Where one parent is not following or has breached the parenting orders made by the Court, the other parent can file a contravention application.

What constitutes a breach of parenting orders?

Under the Family Law Act 1975, unless an order has been varied by consent, a person is taken to have contravened or breached an order if they:-

  1. intentionally failed to comply with an order; or
  2. made no reasonable attempt to comply with the order; or
  3. intentionally prevented compliance with the order by a person who is bound by it; or
  4. aided or abetted a contravention of the order by a person who is bound by it.

It is a requirement that parties participate in family dispute resolution (“mediation”) prior to filing an application with the Court.  Negotiating a resolution by consent is a much cheaper and more efficient outcome than proceeding to Court.  Filing a contravention application should only be a last resort when the parties to the order have been unable to resolve the problem by consent.

When filing your application, it is also necessary to file an affidavit setting out the ways in which the other parent has breached the parenting orders.  You will also need to set out the remedies you are seeking in your application.

What will the Court do, once I file the contravention application?

After hearing the evidence, the Court may find that even though the orders were breached, the parent had a reasonable excuse for doing so, for example to protect the child from harm.  The Court may also find that:-

  1. there was no contravention of the orders;
  2. there was a less serious contravention than the one alleged without a reasonable excuse; or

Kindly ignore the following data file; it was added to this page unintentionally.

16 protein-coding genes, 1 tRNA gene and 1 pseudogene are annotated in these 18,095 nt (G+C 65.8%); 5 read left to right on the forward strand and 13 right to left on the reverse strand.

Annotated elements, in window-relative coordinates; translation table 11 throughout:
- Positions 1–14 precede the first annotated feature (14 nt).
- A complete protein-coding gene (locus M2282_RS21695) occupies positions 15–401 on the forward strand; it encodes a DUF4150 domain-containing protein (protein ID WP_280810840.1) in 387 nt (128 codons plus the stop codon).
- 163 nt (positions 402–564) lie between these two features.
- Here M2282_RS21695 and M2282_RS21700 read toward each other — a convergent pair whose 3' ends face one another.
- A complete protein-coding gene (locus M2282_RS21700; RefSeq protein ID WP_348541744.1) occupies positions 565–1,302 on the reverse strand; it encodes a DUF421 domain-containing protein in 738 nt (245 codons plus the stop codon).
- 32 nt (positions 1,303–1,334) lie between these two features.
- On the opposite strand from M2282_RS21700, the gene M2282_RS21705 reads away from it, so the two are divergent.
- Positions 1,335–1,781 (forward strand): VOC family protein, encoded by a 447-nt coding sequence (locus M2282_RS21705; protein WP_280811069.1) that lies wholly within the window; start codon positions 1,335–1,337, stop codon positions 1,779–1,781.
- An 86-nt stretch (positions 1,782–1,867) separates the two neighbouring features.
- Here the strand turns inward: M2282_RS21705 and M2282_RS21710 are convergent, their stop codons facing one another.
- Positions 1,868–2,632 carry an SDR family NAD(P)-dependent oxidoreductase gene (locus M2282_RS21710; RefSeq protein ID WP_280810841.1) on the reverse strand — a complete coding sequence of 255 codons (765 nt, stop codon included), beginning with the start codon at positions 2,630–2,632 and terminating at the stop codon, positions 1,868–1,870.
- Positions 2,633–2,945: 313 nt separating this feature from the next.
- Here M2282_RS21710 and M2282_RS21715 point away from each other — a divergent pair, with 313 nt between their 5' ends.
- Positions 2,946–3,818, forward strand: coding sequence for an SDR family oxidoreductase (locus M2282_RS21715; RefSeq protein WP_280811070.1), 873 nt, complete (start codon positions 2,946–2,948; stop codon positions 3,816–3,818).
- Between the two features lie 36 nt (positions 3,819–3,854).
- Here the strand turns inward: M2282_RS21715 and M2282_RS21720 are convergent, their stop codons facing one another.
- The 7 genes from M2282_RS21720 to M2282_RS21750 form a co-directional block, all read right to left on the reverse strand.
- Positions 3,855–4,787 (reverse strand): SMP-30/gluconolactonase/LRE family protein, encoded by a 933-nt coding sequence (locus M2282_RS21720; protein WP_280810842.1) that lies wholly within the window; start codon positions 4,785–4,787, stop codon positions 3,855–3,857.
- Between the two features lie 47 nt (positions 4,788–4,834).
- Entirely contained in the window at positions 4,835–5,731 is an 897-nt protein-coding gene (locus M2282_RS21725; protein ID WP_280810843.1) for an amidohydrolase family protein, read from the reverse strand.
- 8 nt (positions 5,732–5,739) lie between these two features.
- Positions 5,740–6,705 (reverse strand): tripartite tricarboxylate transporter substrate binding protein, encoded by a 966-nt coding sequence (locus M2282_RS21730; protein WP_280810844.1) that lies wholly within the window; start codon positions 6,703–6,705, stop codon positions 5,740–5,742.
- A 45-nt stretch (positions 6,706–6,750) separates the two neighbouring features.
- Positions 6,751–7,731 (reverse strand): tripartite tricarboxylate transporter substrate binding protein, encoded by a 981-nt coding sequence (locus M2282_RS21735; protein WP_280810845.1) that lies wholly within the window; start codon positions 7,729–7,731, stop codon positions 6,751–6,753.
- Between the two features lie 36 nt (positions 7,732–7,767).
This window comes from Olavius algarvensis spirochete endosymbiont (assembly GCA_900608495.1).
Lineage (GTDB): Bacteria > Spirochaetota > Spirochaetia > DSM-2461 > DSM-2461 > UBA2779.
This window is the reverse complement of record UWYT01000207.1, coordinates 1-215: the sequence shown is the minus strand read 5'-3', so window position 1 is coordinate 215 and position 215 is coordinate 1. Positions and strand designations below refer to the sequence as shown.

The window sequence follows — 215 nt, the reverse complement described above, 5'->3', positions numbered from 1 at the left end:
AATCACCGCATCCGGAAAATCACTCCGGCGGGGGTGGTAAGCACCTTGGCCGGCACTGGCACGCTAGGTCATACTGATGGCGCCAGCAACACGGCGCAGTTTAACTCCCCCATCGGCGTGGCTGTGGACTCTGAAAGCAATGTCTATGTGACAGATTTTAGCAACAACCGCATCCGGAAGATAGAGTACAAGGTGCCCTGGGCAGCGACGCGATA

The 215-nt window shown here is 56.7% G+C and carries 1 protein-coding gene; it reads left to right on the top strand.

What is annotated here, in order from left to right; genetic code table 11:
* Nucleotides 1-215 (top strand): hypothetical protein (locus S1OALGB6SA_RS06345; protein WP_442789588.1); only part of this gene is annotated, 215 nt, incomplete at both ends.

3. there was a more serious contravention than the one alleged without a reasonable excuse.

What penalties apply for a breach of parenting orders?

The penalty imposed by the Court will depend on the severity of the breach.  These can include:-

  • a variation to the original court order;
  • an order for make-up time with the child;
  • an order that the parent complete a post-separation parenting program;
  • an order that one parent pay some or all of the other parent’s legal costs;
  • a fine;
  • a period of imprisonment.

What should I do if my parenting order has been breached?

Before commencing legal proceedings it is important to speak to a solicitor about whether a contravention application is the best course of action for you.

Please do not hesitate to contact one of our local family law experts on 07 4963 2000 or via our online contact form if you believe your parenting order has been breached.  We will be more than happy to assist.

Lara Tom, Solicitor, Wallace & Wallace Lawyers Mackay

Lara Tom
Solicitor
Family Law

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